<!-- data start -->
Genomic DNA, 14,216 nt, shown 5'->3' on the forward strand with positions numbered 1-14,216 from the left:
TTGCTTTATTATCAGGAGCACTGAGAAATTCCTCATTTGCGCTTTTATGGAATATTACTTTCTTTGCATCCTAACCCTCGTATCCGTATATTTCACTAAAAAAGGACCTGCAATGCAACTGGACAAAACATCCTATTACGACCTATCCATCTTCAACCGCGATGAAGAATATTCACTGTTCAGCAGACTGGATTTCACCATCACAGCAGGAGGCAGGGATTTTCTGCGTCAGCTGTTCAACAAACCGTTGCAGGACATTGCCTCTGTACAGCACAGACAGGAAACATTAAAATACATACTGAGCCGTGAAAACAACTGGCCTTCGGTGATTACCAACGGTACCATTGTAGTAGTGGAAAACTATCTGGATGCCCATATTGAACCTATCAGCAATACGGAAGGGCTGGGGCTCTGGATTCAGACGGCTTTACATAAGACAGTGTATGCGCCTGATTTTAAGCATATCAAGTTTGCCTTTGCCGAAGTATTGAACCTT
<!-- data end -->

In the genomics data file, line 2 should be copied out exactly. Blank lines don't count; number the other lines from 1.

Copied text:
TTGCTTTATTATCAGGAGCACTGAGAAATTCCTCATTTGCGCTTTTATGGAATATTACTTTCTTTGCATCCTAACCCTCGTATCCGTATATTTCACTAAAAAAGGACCTGCAATGCAACTGGACAAAACATCCTATTACGACCTATCCATCTTCAACCGCGATGAAGAATATTCACTGTTCAGCAGACTGGATTTCACCATCACAGCAGGAGGCAGGGATTTTCTGCGTCAGCTGTTCAACAAACCGTTGCAGGACATTGCCTCTGTACAGCACAGACAGGAAACATTAAAATACATACTGAGCCGTGAAAACAACTGGCCTTCGGTGATTACCAACGGTACCATTGTAGTAGTGGAAAACTATCTGGATGCCCATATTGAACCTATCAGCAATACGGAAGGGCTGGGGCTCTGGATTCAGACGGCTTTACATAAGACAGTGTATGCGCCTGATTTTAAGCATATCAAGTTTGCCTTTGCCGAAGTATTGAACCTT